Data Analysis on the Distribution of CitiBikes in NYC
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In May 2013, New York City launched CitiBike, one of the largest bike-share systems in the United States. Today, data shows that CitiBike in NYC consists of more than 1200 + active dock stations that have expanded to Brooklyn, and Jersey City. As of September 2020, despite of COVID-19, there are more than 40,000 trips every day with a total of 113M total trips taken since it was first launched.
Despite CitiBike's growth, the service is not always satisfactory. For example, the massive use of the service by commuter results into the quick depletion stalls in the dock stations in the morning and the rapid exhaustion of the available stalls in the docking stations in the afternoon so that users cannot deposit more bikes. This disparity highlights the importance of finding efficient ways to manage the bike-sharing network in NYC.
An effective way to enhance the CitBike system is relocating bikes from overcrowded stations to those with a shortage of bikes, which is known as rebalancing.
There are multiple ways to do this: One, CitiBike can deploy a fleet of trucks to pick up and drop off bikes at different stations to balance the network. Two, CitiBike can operate a bike train that carries 12-16 bikes to pick up and drop off bikes in narrow neighborhoods. Three, CitiBike can employ bike riders to move around bikes to improve the availability of bikes and docks. CitiBike is currently utilizing these methods (visit: CitiBike for more information) in order to solve bike/dock station availability issues. However, CitiBike is still being criticized for its poor rebalancing strategy and management.
In order to improve the current CitiBike's rebalancing strategy, this project will address two topics: Understanding and Analyzing CitiBike's Riders data and inventory status and predicting the demand for bikes and stalls in the docking stations in different locations to relocate the bikes in order to best satisfy customer's demand.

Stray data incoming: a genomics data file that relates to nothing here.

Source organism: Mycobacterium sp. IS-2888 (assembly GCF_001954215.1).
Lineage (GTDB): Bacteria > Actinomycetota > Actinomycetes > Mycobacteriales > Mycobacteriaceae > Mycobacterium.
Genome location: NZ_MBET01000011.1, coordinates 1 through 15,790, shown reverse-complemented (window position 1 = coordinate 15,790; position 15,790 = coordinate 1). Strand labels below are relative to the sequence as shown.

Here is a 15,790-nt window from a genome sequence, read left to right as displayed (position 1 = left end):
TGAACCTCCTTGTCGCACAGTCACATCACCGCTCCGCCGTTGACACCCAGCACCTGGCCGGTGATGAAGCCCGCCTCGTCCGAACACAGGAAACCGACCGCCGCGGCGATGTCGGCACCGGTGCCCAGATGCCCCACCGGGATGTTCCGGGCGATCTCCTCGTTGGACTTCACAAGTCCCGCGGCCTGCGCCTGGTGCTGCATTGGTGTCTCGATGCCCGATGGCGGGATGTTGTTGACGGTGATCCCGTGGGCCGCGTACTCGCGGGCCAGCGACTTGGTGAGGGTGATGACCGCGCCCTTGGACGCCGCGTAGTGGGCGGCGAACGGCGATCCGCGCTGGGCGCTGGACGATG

Ever since CitiBike was introduced, the bike share system has been constantly criticized by its customers for its poor method of stock redistribution in order to equalize the supply of bikes and stations.
The massive use of bike-share system during commuting time results into quick depletion of the stations in residential areas in the morning and the rapid depletion of the stations in commercial areas in the afternoon. These unsatisfactory feedback can be reflected on many of recent CitiBike-related tweets and articles. In addition, tourists disappointment can be reflected by the high rate of negative reviews of the service on TripAdvisor (for more information, visit: TripAdvisory)
About the Data
For the scope of the project, our group used 3 different datasets: 1) CitiBike ridership data (2013 - 2020) from CitiBike NYC System; 2) CitiBike dock station-related data from Open Bus Data; 3) Weather data in NYC from NOAA or National Oceanic and Atmospheric Administration. We highlighted some of the basic summary statistics based on the information we had in the visualization below.
Exploratory Data Analysis
Ridership Data Analysis
As can be seen, during the weekdays, ridership peaks on weekdays during the morning and afternoon rush hour periods, presumably used for commuting purpose. During the weekend, riders use CitiBike mostly during the afternoon. Another graph indicates that many of the CitiBike users are subscribers (customers with membership) mostly using CitiBike less than 20 minutes.
Insights from Dock Station Data
Based on the graph above, the incoming and outgoing bike flow in general matches up decently well as you can see the average flow that also reflects the peak commute time in the city. Bike usage rate above (or bike utilization rate) was calculated as available docks over total number of docks at each station. Bike utilization is high during rush hour when people commute and drops early afternoon. In other words, there are more available bikes from 11AM to 2PM. In terms of season, bike utilization rate is relatively higher in the Fall than any other season throughout the day.
Next, we looked at the seasonality trends based on the rider’s data. If we look at the graph, the number of bike rides has been increasing throughout the years with the exception of early 2020. The drop in the number of rides in early 2020 can be explained by the COVID-19 effect.
Luckily, in September, the number of bike rides surpassed its previous year. In terms of months, the number of rides drastically drops during winter and early spring time. Many of CitiBike users are annual subscribers and based on the graph, we can see that not a lot of normal customers are using CitiBike during the Winter, which presumably means that not a lot of tourists are using CitiBike during this time of the year.